These opinions warrantied for the lifetime of your brain.

Loading Table of Contents...

Tuesday, March 4, 2008

Miller unlibertarian for not embracing UN limitations on federal government?

Brian Miller wrote:
BM) Here's what he said about the First Amendment  (BM
Yes, I already said that Paul takes the First Amendment literally where it says "Congress shall make no law".  I challenged you to quote Paul saying that the rest of the Bill of Rights should not apply to the states.  Thanks for failing to do so.
BM) Under a Ron Paul society, state governments could  [...]  (BM
Your statement would be true if you had begun it "Under Ron Paul's interpretation of the U.S. Constitution, ....".  As you wrote it, it remains false.  I repeat an actual quote about a "Ron Paul society", which of course you will again ignore:

RP) A free country is designed for individuals to deal with the subject of virtue and excellence. Once we defer to the government to get involved in worrying about our own virtue and our excellence and perfect fair economies, it is done at the sacrifice of liberty. If we do that, and sacrifice that liberty, and the job of virtue and excellence is taken over by the government, you can only do that through tyranny. [...] If you want to change people, you change them through persuasion, through family values, through church values, but you can't do it through legislation, because force doesn't work. (RP

And who did Paul say this to?  One of the many Libertarian Party functions that he's spoken at throughout the years?  No, he said this straight to the faces of the conservative Christian "Values Voter" conference.
BM) Libertarians have no problem enthusiastically embracing limitations on government.  (BM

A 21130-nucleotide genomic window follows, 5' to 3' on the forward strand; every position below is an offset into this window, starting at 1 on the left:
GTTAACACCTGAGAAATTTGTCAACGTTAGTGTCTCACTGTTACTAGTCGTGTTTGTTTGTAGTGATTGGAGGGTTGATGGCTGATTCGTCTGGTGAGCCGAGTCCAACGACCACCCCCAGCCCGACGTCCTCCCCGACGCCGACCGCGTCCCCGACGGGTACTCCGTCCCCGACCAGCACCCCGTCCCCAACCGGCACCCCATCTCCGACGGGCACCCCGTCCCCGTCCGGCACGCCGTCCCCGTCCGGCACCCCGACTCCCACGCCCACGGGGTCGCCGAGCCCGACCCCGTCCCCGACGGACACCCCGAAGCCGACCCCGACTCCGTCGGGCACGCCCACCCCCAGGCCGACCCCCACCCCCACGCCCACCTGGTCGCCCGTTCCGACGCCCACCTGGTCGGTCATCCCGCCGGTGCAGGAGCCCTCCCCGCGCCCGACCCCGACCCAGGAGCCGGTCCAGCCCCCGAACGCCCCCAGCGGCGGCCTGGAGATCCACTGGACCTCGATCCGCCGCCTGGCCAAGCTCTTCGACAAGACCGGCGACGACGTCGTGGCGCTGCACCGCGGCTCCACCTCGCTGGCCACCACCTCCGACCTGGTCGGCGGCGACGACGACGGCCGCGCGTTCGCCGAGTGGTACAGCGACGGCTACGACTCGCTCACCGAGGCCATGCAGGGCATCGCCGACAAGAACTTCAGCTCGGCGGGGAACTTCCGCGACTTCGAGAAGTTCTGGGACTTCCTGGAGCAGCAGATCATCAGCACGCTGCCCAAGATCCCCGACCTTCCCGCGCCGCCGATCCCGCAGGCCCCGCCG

Yes, and Ron Paul embraces the Constitution as a limitation on the federal government. QED.
I challenge you again: do you or do you not "enthusiastically embrace" the U.N. having the power to enforce as a "limitation" on the American federal government all the provisions of articles 1-21 of the Universal Declaration of Human Rights, or sections 6-27 of the International Covenant on Civil and Political Rights?  (If you're unfamiliar with them, you can for the sake of argument accept my stipulation that those provisions define far better protections of individual rights than does the Bill of Rights.)  So how about it?  Don't wait for the translation, just answer the question.  If you dare.
And if you're really feeling brave, I challenge you to assert this: "I want the federal government to do for other civil rights what it's done for substance use and campaign speech and warrantless monitoring and gun rights and 'hate crimes' and reproductive technology and digital copying technology."
BM) None of those state capitals could be described, even remotely, as "libertopias."  (BM
David Terry already cited Oregon's assisted suicide law and "a dozen states that have passed medicinal marijuana laws over federal government opposition & suppression".  I don't dare mention developments regarding gay marriage rights in Hawaii and Massachusetts, because you might claim you're being lectured by a "straight white suburban guy" about esoterica that he can't possibly understand.